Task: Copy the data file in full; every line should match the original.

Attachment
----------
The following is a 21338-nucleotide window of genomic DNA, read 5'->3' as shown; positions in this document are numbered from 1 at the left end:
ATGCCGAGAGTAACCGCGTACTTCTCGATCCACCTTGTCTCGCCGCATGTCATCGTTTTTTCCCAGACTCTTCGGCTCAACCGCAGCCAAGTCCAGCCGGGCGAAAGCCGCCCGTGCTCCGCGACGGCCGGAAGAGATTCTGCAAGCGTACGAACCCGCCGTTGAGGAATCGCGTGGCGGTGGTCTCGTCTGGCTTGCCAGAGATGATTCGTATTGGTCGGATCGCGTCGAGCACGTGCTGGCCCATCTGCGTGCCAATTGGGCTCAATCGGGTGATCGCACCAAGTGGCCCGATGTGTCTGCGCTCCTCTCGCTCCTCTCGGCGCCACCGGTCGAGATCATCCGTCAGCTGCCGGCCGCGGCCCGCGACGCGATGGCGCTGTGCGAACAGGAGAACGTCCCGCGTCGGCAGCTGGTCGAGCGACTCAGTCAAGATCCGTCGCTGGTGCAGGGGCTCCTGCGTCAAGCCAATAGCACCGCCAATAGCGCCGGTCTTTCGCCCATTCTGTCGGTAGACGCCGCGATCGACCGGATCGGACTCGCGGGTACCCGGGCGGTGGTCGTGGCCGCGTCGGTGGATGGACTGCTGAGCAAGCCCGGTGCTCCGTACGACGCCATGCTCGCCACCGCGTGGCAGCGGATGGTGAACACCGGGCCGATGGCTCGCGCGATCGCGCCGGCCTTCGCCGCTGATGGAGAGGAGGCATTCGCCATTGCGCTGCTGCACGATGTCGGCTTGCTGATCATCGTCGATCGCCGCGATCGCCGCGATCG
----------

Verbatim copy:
The following is a 21338-nucleotide window of genomic DNA, read 5'->3' as shown; positions in this document are numbered from 1 at the left end:
ATGCCGAGAGTAACCGCGTACTTCTCGATCCACCTTGTCTCGCCGCATGTCATCGTTTTTTCCCAGACTCTTCGGCTCAACCGCAGCCAAGTCCAGCCGGGCGAAAGCCGCCCGTGCTCCGCGACGGCCGGAAGAGATTCTGCAAGCGTACGAACCCGCCGTTGAGGAATCGCGTGGCGGTGGTCTCGTCTGGCTTGCCAGAGATGATTCGTATTGGTCGGATCGCGTCGAGCACGTGCTGGCCCATCTGCGTGCCAATTGGGCTCAATCGGGTGATCGCACCAAGTGGCCCGATGTGTCTGCGCTCCTCTCGCTCCTCTCGGCGCCACCGGTCGAGATCATCCGTCAGCTGCCGGCCGCGGCCCGCGACGCGATGGCGCTGTGCGAACAGGAGAACGTCCCGCGTCGGCAGCTGGTCGAGCGACTCAGTCAAGATCCGTCGCTGGTGCAGGGGCTCCTGCGTCAAGCCAATAGCACCGCCAATAGCGCCGGTCTTTCGCCCATTCTGTCGGTAGACGCCGCGATCGACCGGATCGGACTCGCGGGTACCCGGGCGGTGGTCGTGGCCGCGTCGGTGGATGGACTGCTGAGCAAGCCCGGTGCTCCGTACGACGCCATGCTCGCCACCGCGTGGCAGCGGATGGTGAACACCGGGCCGATGGCTCGCGCGATCGCGCCGGCCTTCGCCGCTGATGGAGAGGAGGCATTCGCCATTGCGCTGCTGCACGATGTCGGCTTGCTGATCATCGTCGATCGCCGCGATCGCCGCGATCG